The show took a number of liberties with the source material, and lack any real super villains. Spidey also rocked a white utility belt, and as can be seen in the picture below, web fluid was decidedly ropey. Additionally, Los Angeles served as a stand-in for New York City. Yet there was still a lot of love for the series, and for many this may be the “true” Spider-man that they remember.
Along with the pilot, the second and third episodes of the series, the two-part “Deadly Dust”, was released internationally in cinemas as Spider-Man Strikes Back (1978). The final episode, “The Chinese Web”, was a two-hour special released theatrically internationally asThe Dragon’s Challenge (1979) These films, and the episodes themselves, are still not available on DVD or any official digital format.
Spider-Man (スパイダーマン, 1978 – 1979)
Spider-man’s live-action adventures didn’t just span the US, but the East as well. Also known as Japanese Spider-man, about the only thing that motorcycle racer Takuya Yamashiro (Shinji Todō) has in common with Peter Parker is the costume. Takuya sees the spaceship “Marveller” from the planet “Spider” fall to Earth, and his father is killed while investigating. Raising the attention of Professor Monster and his evil Iron Cross Army, Takuya gains his powers from the last surviving warrior from Planet Spider, much like Green Lantern’s origin story. Japanese Spider-man must fight the nefarious Professor Monster, with a bracelet that gives him his suit, web-lines and can summon a ship that transforms into a giant robot named Leopardon. This really happened.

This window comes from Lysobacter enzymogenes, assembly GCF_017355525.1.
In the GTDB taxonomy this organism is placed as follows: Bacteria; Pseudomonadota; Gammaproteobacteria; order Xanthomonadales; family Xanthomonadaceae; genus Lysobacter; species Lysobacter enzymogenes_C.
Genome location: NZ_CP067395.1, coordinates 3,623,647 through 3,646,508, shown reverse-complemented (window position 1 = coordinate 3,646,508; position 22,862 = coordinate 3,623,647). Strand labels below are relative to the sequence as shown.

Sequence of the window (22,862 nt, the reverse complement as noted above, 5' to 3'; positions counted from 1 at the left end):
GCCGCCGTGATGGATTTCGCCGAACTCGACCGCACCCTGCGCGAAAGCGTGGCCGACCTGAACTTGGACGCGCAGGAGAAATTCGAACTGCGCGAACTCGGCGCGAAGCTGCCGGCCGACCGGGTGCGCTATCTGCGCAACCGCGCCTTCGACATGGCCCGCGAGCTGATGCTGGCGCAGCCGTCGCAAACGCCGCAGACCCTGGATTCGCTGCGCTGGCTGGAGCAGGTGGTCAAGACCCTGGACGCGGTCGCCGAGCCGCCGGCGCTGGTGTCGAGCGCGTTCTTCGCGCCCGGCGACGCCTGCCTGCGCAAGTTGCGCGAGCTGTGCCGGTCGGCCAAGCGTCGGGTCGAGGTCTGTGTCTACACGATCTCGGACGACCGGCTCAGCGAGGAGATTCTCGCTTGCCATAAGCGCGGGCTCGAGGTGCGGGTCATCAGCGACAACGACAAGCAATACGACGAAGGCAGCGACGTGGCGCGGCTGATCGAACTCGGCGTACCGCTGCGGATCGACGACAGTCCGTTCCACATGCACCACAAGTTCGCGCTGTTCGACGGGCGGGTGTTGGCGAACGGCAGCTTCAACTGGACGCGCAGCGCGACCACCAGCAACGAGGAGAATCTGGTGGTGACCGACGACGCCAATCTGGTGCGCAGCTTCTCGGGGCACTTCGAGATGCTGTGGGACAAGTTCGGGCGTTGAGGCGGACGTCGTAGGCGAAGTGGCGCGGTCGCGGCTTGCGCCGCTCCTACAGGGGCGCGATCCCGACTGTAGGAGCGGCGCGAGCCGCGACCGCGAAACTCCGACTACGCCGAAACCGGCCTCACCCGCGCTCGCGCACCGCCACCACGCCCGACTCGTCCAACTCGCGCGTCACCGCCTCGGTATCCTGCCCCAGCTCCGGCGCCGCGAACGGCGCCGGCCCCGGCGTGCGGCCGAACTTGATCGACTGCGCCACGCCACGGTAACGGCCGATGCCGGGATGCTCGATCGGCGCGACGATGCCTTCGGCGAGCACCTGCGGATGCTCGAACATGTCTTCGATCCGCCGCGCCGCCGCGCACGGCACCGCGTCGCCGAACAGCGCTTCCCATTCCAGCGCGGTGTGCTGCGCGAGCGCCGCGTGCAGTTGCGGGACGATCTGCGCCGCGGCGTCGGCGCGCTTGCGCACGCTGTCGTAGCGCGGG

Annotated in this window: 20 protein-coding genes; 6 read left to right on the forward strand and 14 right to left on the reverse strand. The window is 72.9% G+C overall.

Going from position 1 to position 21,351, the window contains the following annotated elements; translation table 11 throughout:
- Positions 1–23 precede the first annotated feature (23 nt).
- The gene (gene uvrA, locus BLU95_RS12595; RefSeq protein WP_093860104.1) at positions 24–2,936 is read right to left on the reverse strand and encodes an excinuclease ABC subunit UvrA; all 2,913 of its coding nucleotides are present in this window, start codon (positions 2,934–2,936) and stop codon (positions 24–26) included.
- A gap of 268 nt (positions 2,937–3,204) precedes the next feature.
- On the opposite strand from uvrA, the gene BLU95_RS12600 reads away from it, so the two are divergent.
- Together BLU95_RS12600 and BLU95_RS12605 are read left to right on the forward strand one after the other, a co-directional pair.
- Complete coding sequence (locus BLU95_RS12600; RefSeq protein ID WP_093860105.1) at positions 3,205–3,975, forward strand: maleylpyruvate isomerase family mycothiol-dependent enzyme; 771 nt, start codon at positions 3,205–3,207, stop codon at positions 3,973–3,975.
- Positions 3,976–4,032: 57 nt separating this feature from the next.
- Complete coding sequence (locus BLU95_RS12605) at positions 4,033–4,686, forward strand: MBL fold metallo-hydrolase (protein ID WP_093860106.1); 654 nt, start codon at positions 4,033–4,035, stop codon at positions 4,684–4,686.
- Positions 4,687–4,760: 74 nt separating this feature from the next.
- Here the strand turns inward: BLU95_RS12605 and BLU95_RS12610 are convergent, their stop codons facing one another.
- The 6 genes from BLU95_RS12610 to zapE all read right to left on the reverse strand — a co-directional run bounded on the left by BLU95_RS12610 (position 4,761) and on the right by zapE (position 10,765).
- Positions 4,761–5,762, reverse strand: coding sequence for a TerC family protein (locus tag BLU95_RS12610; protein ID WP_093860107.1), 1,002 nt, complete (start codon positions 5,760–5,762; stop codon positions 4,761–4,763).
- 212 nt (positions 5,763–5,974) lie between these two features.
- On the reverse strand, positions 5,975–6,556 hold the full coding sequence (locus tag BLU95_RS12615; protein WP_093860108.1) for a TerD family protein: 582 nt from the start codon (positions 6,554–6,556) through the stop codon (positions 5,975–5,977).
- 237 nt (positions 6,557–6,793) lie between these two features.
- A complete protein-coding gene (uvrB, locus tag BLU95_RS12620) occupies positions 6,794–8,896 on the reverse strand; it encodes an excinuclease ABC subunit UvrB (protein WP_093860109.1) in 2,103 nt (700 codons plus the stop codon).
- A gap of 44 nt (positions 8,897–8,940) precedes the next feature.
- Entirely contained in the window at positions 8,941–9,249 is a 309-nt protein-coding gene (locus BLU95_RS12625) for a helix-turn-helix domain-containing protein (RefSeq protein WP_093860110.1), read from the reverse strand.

Running for 41 episodes, Toei’s Spider-man actually influenced the development of later Super Sentai series that would ultimately lead to the likes of Power Rangers, footage from which became the basis of a popular US show. The circle was complete. The good folks at Marvel have uploaded the entire series, with English subtitles, to their site.
Spider-Woman (1979 – 1980)
When Jessica Drew (aka Spider-Woman) got her own show in the late 1970s, she largely carried the series by herself. While her animated counterpart lacked some of the super strength of her comic book origins, she was a bold new Spider-Woman for an age where female superheroes were starting to come into their own. Of course, it only ran for 16 episodes.
Spider-man made two appearances in the series, in the pilot episode “Pyramids of Terror” and “The Congo Spider”. He was played by Paul Soles, the same gent who gave the 1960s animated Spider-man his voice. In many ways, Spider-Woman can be seen as the direct successor to this legacy, or at least an official spin-off.